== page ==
The best deals are reserved for those with an excellent rating, however there are still favourable deals available to those with a good rating. While mortgages may be offered to those with a fair rating, it may be more difficult to get a mortgage, and the interest rates will be much higher. Those with a poor rating are rarely offered a mortgage deal.

Dashly users are offered a free credit report from Experian. By registering with Dashly and verifying your identity, you can see your credit accounts as well as any negative or positive factors.


What evidence of income do lenders want to see for self-employed persons who want a mortgage?

SA302 HMRC Tax

The SA302 is the tax calculation from your self-assessment tax return. It shows how much personal income you declared during a particular tax year (6 April to 5 April). It relates to your personal tax return, not a limited company tax return. It can be generated in two different ways:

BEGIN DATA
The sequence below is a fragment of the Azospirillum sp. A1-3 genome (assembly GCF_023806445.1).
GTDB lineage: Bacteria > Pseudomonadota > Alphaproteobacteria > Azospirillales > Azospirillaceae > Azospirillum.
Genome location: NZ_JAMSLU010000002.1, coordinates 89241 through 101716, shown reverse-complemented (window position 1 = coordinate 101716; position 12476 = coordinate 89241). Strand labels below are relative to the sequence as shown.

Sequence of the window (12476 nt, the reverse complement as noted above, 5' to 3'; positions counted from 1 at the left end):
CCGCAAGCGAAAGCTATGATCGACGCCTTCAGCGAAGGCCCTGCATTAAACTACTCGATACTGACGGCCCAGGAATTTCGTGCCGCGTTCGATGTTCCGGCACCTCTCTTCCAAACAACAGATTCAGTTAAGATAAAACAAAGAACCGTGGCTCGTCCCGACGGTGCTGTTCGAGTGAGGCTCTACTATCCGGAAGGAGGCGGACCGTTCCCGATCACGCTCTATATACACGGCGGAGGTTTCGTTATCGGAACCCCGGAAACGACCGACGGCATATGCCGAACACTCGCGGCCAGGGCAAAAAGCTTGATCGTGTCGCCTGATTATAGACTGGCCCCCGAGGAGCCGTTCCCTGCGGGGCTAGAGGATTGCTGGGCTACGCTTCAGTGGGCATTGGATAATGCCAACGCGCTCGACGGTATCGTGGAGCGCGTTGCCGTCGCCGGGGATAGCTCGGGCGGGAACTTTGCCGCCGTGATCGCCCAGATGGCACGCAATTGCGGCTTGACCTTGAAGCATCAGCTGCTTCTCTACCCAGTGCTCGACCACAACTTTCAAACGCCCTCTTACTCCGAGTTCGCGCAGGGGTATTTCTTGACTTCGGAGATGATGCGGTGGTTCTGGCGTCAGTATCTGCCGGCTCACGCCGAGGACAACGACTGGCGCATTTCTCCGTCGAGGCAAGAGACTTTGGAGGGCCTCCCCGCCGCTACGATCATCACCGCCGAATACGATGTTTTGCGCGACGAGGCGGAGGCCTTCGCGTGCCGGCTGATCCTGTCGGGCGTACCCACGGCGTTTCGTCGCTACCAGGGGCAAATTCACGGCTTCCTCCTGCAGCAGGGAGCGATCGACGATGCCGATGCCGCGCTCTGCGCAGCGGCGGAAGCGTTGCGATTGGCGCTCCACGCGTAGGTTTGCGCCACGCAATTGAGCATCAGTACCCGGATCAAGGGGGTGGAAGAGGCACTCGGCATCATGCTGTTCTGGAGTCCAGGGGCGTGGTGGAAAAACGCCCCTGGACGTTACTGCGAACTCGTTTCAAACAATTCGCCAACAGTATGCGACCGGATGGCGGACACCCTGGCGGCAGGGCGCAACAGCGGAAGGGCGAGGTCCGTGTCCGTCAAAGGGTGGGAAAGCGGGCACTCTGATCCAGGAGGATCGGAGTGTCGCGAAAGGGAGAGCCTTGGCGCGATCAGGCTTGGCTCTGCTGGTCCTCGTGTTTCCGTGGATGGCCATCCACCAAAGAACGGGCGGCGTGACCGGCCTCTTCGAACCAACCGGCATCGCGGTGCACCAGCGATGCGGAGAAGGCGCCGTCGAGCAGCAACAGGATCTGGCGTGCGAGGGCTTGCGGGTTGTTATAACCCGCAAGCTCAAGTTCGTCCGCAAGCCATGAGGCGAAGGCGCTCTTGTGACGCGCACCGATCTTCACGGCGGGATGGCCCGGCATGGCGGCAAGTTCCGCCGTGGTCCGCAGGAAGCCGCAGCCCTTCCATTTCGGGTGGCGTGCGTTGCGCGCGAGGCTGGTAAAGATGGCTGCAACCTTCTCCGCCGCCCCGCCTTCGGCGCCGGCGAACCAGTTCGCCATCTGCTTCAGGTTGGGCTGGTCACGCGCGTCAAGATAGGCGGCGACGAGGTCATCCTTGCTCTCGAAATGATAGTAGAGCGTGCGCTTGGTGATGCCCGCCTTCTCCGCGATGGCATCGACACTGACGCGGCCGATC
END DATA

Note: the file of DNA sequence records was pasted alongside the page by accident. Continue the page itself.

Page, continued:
1. Accountant version — your accountant may be able to provide a SA302 via their tax software if your accounts are filed by them.      

  2. HMRC filing version — if you or your accountant file the self assessment using HMRC online, then you can log in to your HMRC online account and print it yourself.


Who can use the SA302 as income verification for a self-employed mortgage?